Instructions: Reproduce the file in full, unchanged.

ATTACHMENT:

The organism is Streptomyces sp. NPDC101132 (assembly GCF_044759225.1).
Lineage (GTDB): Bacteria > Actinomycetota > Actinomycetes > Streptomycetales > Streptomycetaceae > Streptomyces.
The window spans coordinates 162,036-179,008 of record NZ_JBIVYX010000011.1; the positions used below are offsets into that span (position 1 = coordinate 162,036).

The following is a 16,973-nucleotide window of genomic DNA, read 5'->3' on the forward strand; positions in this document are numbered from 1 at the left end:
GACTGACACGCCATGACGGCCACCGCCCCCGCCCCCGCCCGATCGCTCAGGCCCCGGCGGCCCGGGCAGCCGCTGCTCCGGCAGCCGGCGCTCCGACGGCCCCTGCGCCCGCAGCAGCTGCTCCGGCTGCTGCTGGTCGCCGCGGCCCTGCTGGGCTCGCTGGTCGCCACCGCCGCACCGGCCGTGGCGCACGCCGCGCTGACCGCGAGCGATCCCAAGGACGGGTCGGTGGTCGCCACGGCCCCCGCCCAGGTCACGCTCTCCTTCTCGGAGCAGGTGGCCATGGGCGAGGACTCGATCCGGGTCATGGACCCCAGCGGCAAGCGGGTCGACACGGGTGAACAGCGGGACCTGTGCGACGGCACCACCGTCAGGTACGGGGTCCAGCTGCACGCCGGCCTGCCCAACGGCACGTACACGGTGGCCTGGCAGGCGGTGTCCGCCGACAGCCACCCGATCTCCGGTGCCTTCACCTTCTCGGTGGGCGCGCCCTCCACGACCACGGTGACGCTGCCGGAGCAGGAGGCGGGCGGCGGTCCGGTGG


The organism is Streptomyces sp. NPDC101132 (assembly GCF_044759225.1).
Lineage (GTDB): Bacteria > Actinomycetota > Actinomycetes > Streptomycetales > Streptomycetaceae > Streptomyces.
The window spans coordinates 162,036-179,008 of record NZ_JBIVYX010000011.1; the positions used below are offsets into that span (position 1 = coordinate 162,036).

The following is a 16,973-nucleotide window of genomic DNA, read 5'->3' on the forward strand; positions in this document are numbered from 1 at the left end:
GACTGACACGCCATGACGGCCACCGCCCCCGCCCCCGCCCGATCGCTCAGGCCCCGGCGGCCCGGGCAGCCGCTGCTCCGGCAGCCGGCGCTCCGACGGCCCCTGCGCCCGCAGCAGCTGCTCCGGCTGCTGCTGGTCGCCGCGGCCCTGCTGGGCTCGCTGGTCGCCACCGCCGCACCGGCCGTGGCGCACGCCGCGCTGACCGCGAGCGATCCCAAGGACGGGTCGGTGGTCGCCACGGCCCCCGCCCAGGTCACGCTCTCCTTCTCGGAGCAGGTGGCCATGGGCGAGGACTCGATCCGGGTCATGGACCCCAGCGGCAAGCGGGTCGACACGGGTGAACAGCGGGACCTGTGCGACGGCACCACCGTCAGGTACGGGGTCCAGCTGCACGCCGGCCTGCCCAACGGCACGTACACGGTGGCCTGGCAGGCGGTGTCCGCCGACAGCCACCCGATCTCCGGTGCCTTCACCTTCTCGGTGGGCGCGCCCTCCACGACCACGGTGACGCTGCCGGAGCAGGAGGCGGGCGGCGGTCCGGTGG